Demzer, on the above, one thing to consider about that priest of Horus-Re, we do have indications that there's more than one incarnation of a god active at any given time. Its not like the god-kings are serving as avatars, or like how the gods are portrayed in Stargate the tv series. If anything, it would almost be like the god-kings are serving as Tome of Magic brand binders... letting an intellect ride their consciousness in return for the blessings of that consciousness, but that consciousness is not in control.

Below are some of the the entries from Old Empires which seem to indicate that more than one incarnation can exist at a time. There are a few others as well.

At present, only one of the Zulkirs harbors an ambition to destroy Mulhorand. Lauzoril, Zulkir of the school of Enchantment and Charm, has allied with the Cult of Set to assassinate the incarnations of the god-king. His activities are not sanctioned by the other schools of Red Wizardry, but they would not mind if he succeeded.

The pharaoh is always male and always an incarnation of Horus-Re [except for a brief time after the loss of Thay, when an incarnation of Thoth took the throne (all of the other incarnations of Horus-Re were dead)].

The God-Kings: These are blood relatives of the incarnations, but no divine spirits reside within them. They are mortals with exceptional god-given abilities (high stats and levels), but they do not possess divine power. There are many god-kings in Mulhorand (see #147;Personalities,#148; page 30).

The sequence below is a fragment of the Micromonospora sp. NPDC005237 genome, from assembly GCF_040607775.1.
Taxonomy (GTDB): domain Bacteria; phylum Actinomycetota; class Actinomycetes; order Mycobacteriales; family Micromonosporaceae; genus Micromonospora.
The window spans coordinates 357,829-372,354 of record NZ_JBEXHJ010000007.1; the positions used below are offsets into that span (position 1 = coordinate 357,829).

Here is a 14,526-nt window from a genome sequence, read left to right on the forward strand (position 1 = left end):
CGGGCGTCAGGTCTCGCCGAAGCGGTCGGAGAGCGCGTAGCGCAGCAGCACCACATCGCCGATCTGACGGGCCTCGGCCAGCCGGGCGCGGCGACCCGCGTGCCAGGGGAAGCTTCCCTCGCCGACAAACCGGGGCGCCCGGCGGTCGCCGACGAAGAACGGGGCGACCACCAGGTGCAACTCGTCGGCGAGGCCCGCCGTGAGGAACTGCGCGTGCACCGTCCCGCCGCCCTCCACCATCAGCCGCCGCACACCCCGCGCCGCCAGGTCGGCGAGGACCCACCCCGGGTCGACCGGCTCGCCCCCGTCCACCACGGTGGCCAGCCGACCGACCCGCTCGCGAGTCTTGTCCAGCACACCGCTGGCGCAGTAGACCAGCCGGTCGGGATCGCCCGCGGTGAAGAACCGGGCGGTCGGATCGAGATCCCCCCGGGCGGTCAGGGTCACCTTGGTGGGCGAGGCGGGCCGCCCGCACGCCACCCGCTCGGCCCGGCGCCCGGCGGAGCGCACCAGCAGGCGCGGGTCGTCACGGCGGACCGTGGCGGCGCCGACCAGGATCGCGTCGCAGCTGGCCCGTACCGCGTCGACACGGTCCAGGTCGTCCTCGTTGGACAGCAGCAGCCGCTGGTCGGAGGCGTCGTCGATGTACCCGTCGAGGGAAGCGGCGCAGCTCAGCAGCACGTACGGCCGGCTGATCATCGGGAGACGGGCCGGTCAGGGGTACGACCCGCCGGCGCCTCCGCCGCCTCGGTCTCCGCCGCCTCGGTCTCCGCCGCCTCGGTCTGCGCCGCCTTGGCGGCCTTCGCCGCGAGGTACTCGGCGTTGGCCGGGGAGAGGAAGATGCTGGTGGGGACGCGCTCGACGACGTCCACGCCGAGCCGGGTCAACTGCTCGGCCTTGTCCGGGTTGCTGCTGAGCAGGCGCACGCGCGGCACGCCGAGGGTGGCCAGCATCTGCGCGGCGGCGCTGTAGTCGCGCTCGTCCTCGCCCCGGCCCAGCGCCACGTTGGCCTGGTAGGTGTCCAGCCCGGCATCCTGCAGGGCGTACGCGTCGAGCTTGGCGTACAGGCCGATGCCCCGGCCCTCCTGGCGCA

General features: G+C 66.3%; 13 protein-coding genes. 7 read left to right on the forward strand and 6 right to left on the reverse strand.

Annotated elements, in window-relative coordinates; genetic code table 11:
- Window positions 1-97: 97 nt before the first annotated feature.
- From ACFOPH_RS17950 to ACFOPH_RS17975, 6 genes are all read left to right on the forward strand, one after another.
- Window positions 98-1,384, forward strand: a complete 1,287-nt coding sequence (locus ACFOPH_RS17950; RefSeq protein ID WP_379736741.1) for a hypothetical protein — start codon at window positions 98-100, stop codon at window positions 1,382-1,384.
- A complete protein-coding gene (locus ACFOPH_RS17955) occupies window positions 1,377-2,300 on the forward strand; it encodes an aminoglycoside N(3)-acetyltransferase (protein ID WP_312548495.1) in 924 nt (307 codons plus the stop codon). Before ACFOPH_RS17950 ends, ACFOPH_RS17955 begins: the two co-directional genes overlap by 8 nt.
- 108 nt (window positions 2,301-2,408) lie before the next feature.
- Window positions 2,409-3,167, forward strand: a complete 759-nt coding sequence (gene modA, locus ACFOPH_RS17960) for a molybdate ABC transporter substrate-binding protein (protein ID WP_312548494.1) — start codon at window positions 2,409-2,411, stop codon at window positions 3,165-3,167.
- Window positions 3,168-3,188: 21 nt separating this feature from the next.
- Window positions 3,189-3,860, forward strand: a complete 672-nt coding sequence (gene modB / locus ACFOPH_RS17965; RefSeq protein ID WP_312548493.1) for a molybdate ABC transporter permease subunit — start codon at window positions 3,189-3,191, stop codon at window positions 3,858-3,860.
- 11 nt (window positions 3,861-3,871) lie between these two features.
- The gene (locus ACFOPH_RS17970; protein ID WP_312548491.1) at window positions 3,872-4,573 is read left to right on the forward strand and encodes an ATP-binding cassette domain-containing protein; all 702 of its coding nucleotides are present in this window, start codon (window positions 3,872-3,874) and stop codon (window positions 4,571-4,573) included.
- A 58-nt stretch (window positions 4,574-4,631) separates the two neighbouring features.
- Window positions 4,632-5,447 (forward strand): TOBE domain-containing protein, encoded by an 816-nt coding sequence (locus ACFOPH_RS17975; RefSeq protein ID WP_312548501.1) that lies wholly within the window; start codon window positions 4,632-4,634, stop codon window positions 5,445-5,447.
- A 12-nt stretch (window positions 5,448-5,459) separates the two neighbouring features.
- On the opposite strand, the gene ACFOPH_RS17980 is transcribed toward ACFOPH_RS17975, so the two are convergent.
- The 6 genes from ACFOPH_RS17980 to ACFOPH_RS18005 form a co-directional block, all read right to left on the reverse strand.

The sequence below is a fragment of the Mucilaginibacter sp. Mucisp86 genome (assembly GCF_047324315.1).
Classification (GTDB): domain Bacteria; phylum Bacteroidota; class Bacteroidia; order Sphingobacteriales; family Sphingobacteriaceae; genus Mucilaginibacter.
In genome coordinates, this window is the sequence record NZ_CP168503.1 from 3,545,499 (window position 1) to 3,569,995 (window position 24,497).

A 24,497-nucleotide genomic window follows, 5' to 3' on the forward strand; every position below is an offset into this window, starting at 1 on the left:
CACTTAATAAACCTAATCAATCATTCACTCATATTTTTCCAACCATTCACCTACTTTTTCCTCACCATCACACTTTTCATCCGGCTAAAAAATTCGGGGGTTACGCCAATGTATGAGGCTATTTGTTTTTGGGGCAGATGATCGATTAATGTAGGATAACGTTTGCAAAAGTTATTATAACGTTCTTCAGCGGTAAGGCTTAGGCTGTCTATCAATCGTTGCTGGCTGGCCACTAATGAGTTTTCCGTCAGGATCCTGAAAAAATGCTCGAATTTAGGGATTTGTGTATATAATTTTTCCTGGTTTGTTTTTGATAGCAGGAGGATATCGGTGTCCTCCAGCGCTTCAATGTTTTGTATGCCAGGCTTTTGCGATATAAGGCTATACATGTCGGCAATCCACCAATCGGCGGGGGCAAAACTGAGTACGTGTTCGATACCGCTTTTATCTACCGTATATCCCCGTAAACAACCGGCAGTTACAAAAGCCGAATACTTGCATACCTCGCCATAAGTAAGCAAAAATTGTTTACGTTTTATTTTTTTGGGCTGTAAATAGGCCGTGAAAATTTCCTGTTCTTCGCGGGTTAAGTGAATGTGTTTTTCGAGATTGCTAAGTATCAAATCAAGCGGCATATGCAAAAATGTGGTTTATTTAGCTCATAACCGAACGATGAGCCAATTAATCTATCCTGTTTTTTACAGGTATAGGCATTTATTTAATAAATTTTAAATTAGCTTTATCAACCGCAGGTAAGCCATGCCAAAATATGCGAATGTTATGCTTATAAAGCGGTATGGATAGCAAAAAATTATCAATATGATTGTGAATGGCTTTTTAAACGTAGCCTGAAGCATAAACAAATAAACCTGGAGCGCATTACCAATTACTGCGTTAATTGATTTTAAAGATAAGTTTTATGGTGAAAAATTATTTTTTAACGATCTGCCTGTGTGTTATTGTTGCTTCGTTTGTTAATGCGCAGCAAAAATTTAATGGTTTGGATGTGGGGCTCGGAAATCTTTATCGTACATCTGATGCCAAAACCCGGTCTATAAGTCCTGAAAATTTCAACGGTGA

Now, I'm not saying that there are dozens of incarnations of each god. I'd bet though that there are likely two at a given time of the major gods, and lesser gods probably have a small chance of having multiple. In this way, the elder may rule as "THE" current incarnation, while the younger incarnation is in "training" to take over.

I actually also bet that there's some kind of actual ritual that isn't spoken of, but is performed, that awakens the power in a mortal's blood to gain the power of being an incarnation. From a game standpoint, I'd personally make incarnation something of a template that gets stacked on top of a character, and I'd have two versions of incarnation.... one for the lesser incarnation and one for the "CURRENT" incarnation. In fact, if THIS is done, you could conceivably have multiple lesser incarnations of a god running around and it not be game unbalancing, and a new ritual be performed to turn the lesser incarnation into the "active" one. Such a ritual might involve some kind of interaction with the actual manifestation itself to "further awaken the power in the blood".